An information system, regardless of what it's made of, indeed exists in physical space. It also exists in information space, which is embedded in physical space. Physical space has well-understood rules governing its four dimensions—length, width, depth, and time, but the dimensions of information space are potentially infinite, and much less well-understood. Here I propose a model for an anatomy of information space, at least as it pertains to information systems—structures we create on purpose to help us convey, store, retrieve, and operate on information. My hope is that it will help organize the way information systems are made, and altered over time.

Those familiar with the Model-View-Controller pattern will recognize the similarity. Indeed MVC influenced this model, though I believe that there is something more fundamental at work here. Moreover, MVC is concerned with the technical architecture of software systems, and I want to use this model to think about information systems, computer-based or otherwise, in general.

Content Space

Content space contains all the stuff people care about. Every specific arrangement of content is unique: it has to be exactly the way it is, or it's some other content. It has some other meaning. Content space has two identifiable subspaces:

Document (Opaque) Space

Document space can also be called opaque space because the content of a document is either partially or completely opaque to the automated elements of an information system, and must ultimately be interpreted by a human being. A document may also potentially embody several different readings overlaid in the same fixed arrangement of content. The content of a document depends on a specific literal representation, or otherwise a set of specific representations which are only partially isomorphic to one another. There is always an original representation, and some information will invariably be lost through any transformation away from that original representation. Thus documents must remain intact, which contributes to their opacity to the system.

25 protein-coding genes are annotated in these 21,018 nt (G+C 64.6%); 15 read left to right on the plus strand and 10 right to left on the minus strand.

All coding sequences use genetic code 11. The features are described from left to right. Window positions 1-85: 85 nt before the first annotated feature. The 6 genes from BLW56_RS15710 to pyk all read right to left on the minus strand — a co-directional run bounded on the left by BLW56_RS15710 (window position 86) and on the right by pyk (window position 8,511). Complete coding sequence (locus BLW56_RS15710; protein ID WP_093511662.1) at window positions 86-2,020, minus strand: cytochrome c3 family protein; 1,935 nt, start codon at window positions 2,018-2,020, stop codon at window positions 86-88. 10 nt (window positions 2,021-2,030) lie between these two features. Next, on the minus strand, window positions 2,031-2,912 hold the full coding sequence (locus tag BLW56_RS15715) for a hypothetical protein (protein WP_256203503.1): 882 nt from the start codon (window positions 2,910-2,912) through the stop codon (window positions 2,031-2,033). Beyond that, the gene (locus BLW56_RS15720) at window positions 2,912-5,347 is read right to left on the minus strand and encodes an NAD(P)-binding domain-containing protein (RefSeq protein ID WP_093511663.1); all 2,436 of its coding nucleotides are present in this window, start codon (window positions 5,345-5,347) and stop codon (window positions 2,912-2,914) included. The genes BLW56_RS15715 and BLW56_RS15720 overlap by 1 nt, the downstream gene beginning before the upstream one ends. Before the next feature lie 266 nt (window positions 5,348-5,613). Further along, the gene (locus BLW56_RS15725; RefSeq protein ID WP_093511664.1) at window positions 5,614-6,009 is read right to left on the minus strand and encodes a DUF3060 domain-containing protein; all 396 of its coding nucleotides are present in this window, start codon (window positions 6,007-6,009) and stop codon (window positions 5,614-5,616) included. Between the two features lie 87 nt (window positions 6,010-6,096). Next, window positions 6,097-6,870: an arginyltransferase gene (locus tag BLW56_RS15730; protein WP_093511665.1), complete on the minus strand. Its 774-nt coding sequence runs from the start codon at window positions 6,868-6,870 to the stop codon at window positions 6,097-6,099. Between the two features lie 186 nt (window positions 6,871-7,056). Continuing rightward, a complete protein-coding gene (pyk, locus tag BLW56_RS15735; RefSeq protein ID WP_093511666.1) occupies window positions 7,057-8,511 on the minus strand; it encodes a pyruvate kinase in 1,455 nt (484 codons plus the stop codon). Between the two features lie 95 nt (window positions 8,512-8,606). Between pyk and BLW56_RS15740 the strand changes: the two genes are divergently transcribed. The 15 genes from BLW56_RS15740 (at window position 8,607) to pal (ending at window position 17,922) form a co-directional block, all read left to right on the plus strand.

Data (Transparent) Space

Data space is transparent because there is no meaningful concept of an original representation. All transformations to representations of data that do not explicitly alter or destroy the content of the data are equivalent. These transformations are fully isomorphic. This means the information system can see into data space, hence transparent.

An individual datum can indeed be conceived as a potentially very small document, in that any changes to it will destroy information. Likewise, a document can be conceived as a very large datum, which puts document space inside data space.